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Saturday, December 26, 2009

Leadership 12

Luke Schubert, Adelaide, Australia asks:
“Have you mentioned servant leadership in this series yet? That's a concept that interests me. Listening to others is a fundamental part of authentic leadership IMHO.”

In further conversations Luke said, “If I remember correctly, servant leadership starts with serving - working out what the needs of others are and how to meet them. Similar to the Alignment protocol [from the Core Protocols] though maybe from a different angle. Perhaps the motivation is different from conventional leadership as well. I was thinking that it lined up with Authentic Leadership as you described it in a few ways but hadn't thought about specifics.”

Thanks Luke (beauty, mate)!

Since, for Christians Jesus is the exemplary Servant-Leader, the Christmas season seemed a good time to get to this question.

Luke and I both went off to research more on this topic and met at the same places from which I have extracts below.

Before we even get to them it's important to distinguish between what I'll call “assigned” or “conferred” leadership – as a CEO or prime minister or boss – and Authentic Leadership as previously discussed – where any one can adopt leadership behaviours based on passion and taking responsibility.

The distinction between them is important to better understanding the notion of Servant-Leadership. One way to clarify the distinction is to see the “assigned” leader as a structural position – a job – where one may or may not exhibit leadership behaviours. I think this is often the cause of confusion between the descriptors “leader” and “manager” and their actions. The positions and behaviours of leaders and managers get muddled in many discussions, blogs, and instances of expectations not met.

I've covered this before in prior blogs; however, the key point is that a position alone does not guarantee, nor does it prevent, the desired behaviours. The concept of a role taken on being a different thing than a position or job assigned is at the heart of keeping the words, and hence the thinking, straight. Using that foundation, one can more readily see how Authentic Leadership is about a role assumed and behaviours demonstrated rather than a title or position conferred.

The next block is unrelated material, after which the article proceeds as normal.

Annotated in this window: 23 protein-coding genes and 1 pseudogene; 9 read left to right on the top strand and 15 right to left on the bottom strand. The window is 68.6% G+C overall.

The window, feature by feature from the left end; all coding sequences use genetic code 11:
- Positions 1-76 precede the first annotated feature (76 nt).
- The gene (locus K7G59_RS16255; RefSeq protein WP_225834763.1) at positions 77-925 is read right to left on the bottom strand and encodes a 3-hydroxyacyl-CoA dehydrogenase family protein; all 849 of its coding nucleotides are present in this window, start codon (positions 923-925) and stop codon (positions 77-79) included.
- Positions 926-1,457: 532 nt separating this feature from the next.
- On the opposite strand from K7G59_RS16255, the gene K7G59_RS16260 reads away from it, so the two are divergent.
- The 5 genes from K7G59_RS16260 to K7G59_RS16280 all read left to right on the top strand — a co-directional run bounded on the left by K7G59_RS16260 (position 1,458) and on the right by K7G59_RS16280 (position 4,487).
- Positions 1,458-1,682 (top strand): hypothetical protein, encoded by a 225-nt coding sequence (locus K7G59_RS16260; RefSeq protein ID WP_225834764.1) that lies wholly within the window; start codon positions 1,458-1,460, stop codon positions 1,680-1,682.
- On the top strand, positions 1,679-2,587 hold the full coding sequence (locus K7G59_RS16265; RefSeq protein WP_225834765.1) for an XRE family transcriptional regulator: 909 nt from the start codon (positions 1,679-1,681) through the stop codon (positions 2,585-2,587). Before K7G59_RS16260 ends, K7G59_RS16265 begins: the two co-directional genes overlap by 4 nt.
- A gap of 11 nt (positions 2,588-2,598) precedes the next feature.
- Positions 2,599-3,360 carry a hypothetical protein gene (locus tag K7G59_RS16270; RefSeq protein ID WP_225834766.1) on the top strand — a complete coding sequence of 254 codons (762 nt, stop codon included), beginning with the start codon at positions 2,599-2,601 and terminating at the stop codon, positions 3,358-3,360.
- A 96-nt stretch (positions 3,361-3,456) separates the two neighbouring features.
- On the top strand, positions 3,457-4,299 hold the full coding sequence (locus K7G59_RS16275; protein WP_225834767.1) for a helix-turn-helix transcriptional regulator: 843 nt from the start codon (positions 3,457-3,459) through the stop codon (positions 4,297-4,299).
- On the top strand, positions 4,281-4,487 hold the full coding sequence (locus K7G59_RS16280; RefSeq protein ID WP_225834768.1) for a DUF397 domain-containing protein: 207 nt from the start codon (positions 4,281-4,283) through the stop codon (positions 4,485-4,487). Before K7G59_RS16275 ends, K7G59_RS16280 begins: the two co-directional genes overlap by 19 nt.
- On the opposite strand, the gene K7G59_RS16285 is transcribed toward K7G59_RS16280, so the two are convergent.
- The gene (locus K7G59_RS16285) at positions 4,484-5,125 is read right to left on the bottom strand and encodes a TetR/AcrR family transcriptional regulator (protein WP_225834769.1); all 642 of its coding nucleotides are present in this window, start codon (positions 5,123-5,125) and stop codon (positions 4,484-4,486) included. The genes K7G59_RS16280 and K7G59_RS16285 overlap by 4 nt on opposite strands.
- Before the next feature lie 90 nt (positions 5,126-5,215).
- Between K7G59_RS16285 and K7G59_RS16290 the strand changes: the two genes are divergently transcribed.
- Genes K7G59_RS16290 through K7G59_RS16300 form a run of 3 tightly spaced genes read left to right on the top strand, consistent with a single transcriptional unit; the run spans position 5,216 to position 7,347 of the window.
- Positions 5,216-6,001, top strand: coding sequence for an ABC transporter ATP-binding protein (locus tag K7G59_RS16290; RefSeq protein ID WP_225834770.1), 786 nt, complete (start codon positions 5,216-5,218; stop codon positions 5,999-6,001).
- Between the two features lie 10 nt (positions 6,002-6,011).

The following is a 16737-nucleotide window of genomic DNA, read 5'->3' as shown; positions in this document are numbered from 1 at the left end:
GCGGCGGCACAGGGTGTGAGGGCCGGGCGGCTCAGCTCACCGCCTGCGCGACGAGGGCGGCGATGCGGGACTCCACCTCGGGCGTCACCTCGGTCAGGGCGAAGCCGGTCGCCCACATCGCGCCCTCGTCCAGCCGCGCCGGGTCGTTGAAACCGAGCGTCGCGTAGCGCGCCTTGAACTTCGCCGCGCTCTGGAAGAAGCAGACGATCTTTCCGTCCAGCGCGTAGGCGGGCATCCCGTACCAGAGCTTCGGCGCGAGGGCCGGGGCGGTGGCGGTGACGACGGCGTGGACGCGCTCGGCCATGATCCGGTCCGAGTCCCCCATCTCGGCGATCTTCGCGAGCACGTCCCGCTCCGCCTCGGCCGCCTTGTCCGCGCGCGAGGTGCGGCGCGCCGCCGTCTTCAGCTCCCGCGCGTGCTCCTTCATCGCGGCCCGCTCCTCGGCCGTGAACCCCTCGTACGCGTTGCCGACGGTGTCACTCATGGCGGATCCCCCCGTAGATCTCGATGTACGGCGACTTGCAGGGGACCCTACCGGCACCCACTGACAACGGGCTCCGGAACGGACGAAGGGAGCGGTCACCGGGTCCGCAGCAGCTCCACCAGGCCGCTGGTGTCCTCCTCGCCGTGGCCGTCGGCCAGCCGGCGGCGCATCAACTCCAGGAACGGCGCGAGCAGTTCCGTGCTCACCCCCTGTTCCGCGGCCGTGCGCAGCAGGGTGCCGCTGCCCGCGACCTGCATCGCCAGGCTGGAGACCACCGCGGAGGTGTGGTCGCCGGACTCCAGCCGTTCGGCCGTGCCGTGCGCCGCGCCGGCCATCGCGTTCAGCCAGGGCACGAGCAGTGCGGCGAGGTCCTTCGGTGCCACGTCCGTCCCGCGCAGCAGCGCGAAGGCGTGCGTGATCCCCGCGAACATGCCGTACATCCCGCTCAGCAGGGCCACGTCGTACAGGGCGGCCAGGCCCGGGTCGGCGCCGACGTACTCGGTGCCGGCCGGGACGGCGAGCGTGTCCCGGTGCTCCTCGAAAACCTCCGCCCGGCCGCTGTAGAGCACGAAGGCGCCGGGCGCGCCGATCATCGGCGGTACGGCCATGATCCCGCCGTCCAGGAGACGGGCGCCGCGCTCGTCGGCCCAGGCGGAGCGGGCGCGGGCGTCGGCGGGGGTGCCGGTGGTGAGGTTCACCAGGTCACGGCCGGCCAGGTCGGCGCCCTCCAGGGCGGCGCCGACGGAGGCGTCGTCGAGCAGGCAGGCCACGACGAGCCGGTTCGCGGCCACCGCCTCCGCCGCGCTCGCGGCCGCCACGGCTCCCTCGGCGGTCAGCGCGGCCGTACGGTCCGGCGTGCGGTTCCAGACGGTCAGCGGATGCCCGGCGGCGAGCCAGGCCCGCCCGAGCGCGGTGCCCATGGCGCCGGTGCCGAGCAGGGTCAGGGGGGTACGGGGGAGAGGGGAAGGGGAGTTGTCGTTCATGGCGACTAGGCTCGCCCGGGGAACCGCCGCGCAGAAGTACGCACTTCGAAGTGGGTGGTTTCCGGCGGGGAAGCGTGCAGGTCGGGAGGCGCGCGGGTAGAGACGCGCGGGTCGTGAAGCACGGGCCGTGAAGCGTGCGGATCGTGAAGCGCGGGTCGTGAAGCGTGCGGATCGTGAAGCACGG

So a management position is different from a leadership position, and a person in either, or neither, position may demonstrate leadership behaviours.

And all of this preamble plays into what Luke and I found on servant leadership.

At Luke found:
The servant-leader is servant first… It begins with the natural feeling that one wants to serve, to serve first. Then conscious choice brings one to aspire to lead. That person is sharply different from one who is leader first, perhaps because of the need to assuage an unusual power drive or to acquire material possessions' (Addressing the motivation of leaders ...)
Here the extract is differentiating between one aspiring to lead through a desire to serve (adopting a role) and one who is “leader first” (by virtue of their position).

Luke continues:
“Maybe the connection between this and authentic leadership as you define it is that they're both "emergent and spontaneous" - not formal or authoritarian. Perhaps servant leadership addresses a different aspect of leadership, more the emotional and social side ... (Which I think the Core Protocols also address)”

And, yes, the adoption of the leadership role is emergent – not formalized – because I have inserted the word “role”. As to the emotional and social side, more later.

Turning to Wikipedia, I found at
The modern servant leadership movement was launched by Robert K. Greenleaf in his 1970 with his essay, “The Servant as Leader,” in which he coined the terms “servant-leader” and “servant leadership.”

The general concept is ancient. Chanakya wrote, in the 4th century B.C., in his book Arthashastra:

“the king [leader] shall consider as good, not what pleases himself but what pleases his subjects [followers]” “the king [leader] is a paid servant and enjoys the resources of the state together with the people.”
This matches a teaching from Laozi (Lao-tzu) in the Dao (Tao):
The ideal ruler restrains his desires, doesn't codify his own subjective standards of right and wrong, and treats all people with goodness and sincerity*
Aha! The wisdom of history pokes its head up. Time to turn to my coach, soul-mate, and historian, Vickie. And that generated a conversation that sharpened my thinking, provided more insights, and will start my next blog as we continue on Servant-Leadership.

*The Tao Speaks translated by Brian Bruya, Doubleday, New York (1995)